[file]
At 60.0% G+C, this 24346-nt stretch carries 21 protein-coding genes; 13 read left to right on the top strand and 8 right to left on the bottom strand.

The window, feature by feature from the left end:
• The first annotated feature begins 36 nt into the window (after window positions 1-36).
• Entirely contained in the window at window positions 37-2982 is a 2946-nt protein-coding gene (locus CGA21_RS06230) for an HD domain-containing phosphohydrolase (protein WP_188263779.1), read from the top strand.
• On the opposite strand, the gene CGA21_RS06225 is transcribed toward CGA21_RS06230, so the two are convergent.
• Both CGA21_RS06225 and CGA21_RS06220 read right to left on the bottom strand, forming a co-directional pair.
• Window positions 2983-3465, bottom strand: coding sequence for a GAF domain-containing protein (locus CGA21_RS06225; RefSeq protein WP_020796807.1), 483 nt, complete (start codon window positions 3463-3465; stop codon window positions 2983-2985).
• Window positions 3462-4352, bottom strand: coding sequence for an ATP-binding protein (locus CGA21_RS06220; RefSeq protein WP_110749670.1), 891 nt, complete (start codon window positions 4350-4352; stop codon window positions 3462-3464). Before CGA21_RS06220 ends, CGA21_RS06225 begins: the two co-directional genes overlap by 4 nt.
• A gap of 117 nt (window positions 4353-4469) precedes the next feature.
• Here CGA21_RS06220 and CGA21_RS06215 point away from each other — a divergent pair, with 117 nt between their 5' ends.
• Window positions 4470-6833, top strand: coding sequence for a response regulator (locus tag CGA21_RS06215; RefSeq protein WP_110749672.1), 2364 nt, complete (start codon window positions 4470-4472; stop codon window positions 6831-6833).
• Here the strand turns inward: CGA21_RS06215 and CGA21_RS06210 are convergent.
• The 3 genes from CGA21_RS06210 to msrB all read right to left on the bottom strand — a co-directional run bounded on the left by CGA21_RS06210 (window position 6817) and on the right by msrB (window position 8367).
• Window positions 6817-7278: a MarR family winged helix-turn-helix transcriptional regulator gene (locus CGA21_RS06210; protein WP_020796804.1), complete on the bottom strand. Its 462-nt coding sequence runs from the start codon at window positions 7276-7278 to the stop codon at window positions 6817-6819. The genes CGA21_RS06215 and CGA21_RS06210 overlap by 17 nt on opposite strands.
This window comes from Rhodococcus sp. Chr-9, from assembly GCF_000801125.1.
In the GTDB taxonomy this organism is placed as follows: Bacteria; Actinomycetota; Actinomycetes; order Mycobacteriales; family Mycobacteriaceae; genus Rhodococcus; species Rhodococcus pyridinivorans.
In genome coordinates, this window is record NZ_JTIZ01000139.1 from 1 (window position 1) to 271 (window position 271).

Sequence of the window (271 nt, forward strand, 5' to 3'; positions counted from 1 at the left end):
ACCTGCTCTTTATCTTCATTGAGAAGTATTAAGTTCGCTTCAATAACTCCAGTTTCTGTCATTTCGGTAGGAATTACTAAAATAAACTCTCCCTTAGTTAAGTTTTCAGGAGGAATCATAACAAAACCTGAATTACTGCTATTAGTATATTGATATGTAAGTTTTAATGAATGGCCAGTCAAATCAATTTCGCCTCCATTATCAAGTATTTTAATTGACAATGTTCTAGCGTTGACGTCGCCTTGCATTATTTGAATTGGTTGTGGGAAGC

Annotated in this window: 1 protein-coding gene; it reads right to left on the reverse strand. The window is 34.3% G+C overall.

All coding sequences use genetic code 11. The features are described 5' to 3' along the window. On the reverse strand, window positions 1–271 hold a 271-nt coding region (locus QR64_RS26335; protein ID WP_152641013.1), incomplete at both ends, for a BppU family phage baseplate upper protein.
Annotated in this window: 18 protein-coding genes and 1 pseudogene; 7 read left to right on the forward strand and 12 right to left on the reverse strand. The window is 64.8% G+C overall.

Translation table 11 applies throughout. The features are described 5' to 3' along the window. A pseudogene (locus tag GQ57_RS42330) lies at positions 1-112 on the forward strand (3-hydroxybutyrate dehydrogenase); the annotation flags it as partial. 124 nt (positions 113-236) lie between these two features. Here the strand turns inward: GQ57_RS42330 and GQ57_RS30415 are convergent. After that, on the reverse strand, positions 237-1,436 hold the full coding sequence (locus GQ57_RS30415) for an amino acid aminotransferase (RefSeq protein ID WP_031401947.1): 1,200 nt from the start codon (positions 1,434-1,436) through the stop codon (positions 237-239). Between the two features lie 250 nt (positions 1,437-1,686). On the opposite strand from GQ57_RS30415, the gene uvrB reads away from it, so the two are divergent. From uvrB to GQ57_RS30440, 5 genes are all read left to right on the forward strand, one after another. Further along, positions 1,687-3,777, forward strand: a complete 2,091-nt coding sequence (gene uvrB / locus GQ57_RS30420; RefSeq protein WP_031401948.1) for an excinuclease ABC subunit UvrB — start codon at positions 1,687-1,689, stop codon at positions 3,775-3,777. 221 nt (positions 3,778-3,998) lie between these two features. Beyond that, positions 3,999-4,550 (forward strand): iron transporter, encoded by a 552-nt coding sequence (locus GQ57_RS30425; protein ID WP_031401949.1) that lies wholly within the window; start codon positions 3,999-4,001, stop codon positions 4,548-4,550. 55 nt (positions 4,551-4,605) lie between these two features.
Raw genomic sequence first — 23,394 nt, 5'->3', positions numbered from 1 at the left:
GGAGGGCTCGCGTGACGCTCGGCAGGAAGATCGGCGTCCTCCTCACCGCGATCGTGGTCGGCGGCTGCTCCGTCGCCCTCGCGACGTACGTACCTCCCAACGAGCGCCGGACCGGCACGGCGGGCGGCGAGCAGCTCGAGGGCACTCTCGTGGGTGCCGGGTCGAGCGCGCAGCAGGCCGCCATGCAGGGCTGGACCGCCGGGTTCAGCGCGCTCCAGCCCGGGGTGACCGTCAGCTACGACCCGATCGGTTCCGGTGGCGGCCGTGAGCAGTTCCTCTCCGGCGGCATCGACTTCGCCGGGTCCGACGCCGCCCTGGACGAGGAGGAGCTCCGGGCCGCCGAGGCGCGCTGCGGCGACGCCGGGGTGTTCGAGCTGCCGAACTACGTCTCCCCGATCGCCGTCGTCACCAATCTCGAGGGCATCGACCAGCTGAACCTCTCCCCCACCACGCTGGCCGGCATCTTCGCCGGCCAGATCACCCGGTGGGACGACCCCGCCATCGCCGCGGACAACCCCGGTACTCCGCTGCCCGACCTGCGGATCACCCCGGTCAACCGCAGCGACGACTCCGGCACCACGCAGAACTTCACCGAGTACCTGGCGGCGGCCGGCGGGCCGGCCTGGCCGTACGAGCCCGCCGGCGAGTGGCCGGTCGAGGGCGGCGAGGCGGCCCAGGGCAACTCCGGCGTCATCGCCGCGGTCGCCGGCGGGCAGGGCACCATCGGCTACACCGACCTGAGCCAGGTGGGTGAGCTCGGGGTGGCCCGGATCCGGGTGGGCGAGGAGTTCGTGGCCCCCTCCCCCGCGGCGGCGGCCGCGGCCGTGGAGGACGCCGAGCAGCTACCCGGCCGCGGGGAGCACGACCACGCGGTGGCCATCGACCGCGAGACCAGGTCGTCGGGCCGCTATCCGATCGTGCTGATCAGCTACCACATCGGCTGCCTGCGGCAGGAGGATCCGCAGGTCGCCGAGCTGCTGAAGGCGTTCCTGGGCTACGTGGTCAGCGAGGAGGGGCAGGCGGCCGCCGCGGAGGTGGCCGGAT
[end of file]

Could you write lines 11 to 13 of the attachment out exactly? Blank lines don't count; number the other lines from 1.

• Window positions 4470-6833, top strand: coding sequence for a response regulator (locus tag CGA21_RS06215; RefSeq protein WP_110749672.1), 2364 nt, complete (start codon window positions 4470-4472; stop codon window positions 6831-6833).
• Here the strand turns inward: CGA21_RS06215 and CGA21_RS06210 are convergent.
• The 3 genes from CGA21_RS06210 to msrB all read right to left on the bottom strand — a co-directional run bounded on the left by CGA21_RS06210 (window position 6817) and on the right by msrB (window position 8367).